A Will states who you want to receive your money, belongings and property after you die. Unless you state your wishes in a Will, your next of kin will inherit everything you own. (Certain relationships are not legally recognized, so in most states next of kin means legal spouse, children and parents.) A Will can also express a preference for a guardian of your minor children.
There are two kinds of Power of Attorney:
A Living Will is an instruction about what life-sustaining measures you want if you are unconscious with no hope of recovery.
An Advance Medical Directive combines a Durable Power of Attorney for Health Care and a Living Will in one document.
How do I put these documents into effect?
You can create valid legal documents by completing the forms and signing them in the presence of two witnesses. The Durable General Power of Attorney should also be signed in the presence of a notary public. Its very important to have an attorney prepare each of the documents for you.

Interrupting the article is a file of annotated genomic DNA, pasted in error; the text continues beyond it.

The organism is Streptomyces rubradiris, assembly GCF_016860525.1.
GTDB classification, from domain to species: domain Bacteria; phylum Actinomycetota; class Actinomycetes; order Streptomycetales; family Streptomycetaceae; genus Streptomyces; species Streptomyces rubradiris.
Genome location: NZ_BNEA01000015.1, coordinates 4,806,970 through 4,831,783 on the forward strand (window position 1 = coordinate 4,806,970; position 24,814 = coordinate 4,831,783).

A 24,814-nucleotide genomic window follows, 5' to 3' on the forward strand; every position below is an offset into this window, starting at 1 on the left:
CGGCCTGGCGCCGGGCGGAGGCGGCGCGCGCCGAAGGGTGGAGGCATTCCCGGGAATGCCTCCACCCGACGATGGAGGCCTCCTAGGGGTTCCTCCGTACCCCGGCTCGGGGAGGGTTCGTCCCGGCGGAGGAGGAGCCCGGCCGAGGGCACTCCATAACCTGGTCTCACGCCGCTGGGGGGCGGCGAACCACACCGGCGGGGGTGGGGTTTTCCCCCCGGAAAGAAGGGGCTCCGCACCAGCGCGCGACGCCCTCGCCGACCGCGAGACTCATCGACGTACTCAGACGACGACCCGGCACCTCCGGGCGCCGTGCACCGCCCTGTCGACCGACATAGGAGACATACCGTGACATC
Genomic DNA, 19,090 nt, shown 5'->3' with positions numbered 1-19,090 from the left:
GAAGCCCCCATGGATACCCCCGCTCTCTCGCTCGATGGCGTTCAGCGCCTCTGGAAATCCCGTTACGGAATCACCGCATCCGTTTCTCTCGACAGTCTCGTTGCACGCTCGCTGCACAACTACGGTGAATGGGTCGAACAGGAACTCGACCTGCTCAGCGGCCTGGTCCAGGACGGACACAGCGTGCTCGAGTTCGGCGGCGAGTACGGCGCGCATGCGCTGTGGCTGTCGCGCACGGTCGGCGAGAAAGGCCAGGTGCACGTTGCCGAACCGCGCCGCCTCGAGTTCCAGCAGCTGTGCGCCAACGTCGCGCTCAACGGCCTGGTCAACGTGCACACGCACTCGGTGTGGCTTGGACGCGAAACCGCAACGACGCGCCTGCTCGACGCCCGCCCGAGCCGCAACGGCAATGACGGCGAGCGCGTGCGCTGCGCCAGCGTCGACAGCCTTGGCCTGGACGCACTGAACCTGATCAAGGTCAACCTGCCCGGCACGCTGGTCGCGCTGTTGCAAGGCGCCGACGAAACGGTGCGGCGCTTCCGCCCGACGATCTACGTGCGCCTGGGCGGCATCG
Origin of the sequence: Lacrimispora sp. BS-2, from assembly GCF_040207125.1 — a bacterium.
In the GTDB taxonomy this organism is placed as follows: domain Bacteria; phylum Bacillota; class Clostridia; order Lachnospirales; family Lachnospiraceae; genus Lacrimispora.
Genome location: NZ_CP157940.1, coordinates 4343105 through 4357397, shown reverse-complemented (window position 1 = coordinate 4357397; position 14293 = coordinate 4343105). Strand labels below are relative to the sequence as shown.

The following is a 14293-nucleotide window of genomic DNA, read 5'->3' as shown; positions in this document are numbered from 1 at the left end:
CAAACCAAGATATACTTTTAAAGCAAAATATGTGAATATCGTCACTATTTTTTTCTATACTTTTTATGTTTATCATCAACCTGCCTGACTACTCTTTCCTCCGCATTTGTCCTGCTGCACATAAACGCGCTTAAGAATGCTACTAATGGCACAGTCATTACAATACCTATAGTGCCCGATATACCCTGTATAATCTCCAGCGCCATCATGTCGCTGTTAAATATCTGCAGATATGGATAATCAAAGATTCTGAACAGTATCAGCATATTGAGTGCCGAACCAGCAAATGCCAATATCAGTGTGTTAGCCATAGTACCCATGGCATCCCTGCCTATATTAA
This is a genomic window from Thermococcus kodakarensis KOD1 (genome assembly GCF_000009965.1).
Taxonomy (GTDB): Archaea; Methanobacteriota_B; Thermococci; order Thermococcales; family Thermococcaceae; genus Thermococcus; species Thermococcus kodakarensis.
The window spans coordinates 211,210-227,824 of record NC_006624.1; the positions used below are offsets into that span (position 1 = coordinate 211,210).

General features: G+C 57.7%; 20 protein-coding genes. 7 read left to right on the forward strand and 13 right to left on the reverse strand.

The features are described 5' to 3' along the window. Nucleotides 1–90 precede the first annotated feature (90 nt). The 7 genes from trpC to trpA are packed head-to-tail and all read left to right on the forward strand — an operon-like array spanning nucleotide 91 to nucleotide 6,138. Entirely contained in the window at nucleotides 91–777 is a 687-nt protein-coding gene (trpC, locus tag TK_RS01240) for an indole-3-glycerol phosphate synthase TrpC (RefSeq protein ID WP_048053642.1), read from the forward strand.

Who should have these documents and where should they be kept?
What should I do if I want to change these documents?
You can change or cancel these documents either by completing new ones, tearing up the old ones or simply informing your bank or doctor that you no longer give your attorney-in-fact authority to act on your behalf. You should also notify anyone else who has copies of changes.
Even though it is difficult to think about serious illness and death, all HIV+ people should make arrangements for the future by completing these documents. For more information, contact the Legal Department of your local AIDS service agency.
Todd Pilcher is a staff attorney at Whitman-Walker Clinic Legal Services in Washington, DC.